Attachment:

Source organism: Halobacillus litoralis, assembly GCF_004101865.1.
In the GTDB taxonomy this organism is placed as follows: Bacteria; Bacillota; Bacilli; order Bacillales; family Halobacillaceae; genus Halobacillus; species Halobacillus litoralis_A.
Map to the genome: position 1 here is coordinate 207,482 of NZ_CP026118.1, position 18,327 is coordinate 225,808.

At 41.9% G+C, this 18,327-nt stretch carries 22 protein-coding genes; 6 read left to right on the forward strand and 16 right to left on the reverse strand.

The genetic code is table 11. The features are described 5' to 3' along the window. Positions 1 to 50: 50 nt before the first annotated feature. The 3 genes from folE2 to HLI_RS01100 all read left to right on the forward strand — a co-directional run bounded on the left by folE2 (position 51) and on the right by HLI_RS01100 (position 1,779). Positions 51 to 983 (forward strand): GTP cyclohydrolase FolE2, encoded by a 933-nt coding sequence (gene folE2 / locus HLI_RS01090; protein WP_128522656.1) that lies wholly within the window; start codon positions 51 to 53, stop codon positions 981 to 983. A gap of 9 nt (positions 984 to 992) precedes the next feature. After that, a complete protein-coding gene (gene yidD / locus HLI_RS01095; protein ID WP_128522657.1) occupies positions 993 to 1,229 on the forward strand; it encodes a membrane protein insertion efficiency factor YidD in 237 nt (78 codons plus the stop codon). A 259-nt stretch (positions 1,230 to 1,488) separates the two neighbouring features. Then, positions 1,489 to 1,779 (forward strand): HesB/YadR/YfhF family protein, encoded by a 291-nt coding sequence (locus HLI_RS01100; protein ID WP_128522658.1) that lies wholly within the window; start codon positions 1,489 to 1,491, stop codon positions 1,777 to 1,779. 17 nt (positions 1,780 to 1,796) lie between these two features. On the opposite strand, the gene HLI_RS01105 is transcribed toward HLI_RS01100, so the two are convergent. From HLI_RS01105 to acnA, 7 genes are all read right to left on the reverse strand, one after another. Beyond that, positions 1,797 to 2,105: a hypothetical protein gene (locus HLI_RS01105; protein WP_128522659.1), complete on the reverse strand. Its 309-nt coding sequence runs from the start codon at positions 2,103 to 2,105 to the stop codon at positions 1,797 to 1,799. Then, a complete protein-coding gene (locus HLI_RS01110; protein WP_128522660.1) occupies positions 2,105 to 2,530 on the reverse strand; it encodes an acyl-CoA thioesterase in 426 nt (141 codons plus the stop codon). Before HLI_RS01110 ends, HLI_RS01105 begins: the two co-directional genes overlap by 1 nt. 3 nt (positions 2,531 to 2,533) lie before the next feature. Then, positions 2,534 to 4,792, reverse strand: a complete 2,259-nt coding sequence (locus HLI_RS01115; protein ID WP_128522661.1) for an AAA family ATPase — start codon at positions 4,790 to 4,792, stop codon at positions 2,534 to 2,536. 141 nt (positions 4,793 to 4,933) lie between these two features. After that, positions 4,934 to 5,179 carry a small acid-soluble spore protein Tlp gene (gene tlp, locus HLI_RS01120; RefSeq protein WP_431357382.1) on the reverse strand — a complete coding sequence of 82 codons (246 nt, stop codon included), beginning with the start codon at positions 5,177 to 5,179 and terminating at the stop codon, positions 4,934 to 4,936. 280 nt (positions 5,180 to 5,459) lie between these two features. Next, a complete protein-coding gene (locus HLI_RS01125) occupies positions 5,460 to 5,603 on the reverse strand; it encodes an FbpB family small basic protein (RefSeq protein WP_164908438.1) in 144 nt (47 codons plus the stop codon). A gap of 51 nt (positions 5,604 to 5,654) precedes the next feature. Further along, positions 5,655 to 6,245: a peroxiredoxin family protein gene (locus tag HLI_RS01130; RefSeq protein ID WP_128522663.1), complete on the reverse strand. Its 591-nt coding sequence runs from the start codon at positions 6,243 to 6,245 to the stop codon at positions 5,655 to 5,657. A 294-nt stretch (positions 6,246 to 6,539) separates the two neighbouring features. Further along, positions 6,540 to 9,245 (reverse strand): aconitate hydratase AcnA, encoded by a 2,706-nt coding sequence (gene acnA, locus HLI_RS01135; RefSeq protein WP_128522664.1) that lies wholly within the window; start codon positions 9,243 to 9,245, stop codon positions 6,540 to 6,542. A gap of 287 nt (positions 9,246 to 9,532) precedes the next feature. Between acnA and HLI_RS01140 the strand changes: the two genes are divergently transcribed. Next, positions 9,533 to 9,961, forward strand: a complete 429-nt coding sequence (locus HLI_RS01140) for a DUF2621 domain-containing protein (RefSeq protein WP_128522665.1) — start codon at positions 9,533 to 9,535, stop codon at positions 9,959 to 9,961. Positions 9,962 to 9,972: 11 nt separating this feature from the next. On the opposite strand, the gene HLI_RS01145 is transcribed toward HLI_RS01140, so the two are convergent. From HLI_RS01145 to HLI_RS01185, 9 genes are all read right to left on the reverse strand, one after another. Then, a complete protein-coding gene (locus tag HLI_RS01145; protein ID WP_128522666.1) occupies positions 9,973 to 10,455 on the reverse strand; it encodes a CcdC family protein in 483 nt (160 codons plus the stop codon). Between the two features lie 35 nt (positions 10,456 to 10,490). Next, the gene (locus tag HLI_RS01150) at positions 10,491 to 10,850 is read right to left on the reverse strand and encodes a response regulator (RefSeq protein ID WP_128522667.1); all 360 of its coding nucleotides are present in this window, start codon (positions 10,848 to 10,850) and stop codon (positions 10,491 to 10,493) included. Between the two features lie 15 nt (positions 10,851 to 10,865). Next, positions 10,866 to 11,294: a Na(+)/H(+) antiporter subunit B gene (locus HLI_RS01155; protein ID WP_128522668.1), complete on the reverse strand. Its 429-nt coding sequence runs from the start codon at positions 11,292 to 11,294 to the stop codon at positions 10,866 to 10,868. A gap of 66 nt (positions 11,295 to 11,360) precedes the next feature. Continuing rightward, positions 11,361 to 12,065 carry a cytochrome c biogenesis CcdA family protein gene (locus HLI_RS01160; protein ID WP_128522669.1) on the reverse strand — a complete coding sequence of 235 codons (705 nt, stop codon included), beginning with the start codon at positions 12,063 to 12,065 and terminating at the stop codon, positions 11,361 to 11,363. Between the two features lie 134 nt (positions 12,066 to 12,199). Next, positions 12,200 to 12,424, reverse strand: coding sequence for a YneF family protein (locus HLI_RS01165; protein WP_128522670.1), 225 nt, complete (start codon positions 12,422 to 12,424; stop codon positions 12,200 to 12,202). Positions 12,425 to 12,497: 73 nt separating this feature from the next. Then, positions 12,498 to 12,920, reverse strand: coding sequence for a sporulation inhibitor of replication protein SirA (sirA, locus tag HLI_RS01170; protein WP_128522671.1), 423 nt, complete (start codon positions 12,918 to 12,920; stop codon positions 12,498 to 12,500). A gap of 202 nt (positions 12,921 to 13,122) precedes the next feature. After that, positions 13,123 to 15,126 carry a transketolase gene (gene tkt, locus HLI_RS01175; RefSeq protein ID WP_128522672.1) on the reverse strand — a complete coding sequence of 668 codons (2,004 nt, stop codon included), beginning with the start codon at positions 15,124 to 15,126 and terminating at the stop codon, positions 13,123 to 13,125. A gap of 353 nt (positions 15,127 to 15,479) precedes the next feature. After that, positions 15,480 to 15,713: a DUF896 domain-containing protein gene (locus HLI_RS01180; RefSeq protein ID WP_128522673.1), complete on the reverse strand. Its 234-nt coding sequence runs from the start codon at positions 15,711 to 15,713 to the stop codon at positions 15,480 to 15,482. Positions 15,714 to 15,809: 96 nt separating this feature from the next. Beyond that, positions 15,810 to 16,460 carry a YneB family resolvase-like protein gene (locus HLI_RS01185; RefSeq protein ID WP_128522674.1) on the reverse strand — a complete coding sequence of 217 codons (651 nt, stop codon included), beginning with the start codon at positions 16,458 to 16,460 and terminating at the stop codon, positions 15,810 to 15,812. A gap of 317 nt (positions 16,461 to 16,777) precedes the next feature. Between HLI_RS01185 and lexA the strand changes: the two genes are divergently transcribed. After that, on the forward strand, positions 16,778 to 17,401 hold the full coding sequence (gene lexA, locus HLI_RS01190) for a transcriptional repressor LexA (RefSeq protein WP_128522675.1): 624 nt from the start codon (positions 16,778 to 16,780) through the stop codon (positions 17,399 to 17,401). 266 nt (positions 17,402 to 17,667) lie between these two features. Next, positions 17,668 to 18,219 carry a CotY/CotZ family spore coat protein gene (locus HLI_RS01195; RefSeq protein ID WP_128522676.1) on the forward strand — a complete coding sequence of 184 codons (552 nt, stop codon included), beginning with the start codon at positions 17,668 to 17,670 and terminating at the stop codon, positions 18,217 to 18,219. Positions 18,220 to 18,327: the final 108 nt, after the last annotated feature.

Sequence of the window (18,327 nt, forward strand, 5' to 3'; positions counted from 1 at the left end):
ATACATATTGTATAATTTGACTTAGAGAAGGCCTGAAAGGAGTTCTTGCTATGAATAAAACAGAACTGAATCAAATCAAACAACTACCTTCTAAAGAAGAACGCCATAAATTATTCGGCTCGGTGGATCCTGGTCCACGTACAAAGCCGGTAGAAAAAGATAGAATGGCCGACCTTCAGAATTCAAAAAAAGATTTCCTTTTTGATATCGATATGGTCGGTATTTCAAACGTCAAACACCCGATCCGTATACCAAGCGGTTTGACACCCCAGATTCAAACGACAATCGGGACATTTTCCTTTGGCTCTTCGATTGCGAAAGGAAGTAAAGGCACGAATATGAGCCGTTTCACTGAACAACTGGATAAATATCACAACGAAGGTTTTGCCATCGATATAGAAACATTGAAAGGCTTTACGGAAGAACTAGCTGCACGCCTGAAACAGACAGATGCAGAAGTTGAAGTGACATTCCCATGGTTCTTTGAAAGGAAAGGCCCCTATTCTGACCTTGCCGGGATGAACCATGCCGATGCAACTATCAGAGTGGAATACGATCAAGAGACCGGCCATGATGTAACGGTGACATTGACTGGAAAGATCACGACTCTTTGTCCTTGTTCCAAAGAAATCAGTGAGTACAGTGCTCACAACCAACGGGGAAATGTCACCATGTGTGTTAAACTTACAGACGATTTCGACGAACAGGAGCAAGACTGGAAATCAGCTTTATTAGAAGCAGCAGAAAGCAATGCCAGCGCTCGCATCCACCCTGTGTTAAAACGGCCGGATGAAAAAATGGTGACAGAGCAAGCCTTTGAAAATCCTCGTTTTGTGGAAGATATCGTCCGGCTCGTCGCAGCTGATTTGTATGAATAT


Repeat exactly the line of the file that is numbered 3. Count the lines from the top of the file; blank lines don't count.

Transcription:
Map to the genome: position 1 here is coordinate 207,482 of NZ_CP026118.1, position 18,327 is coordinate 225,808.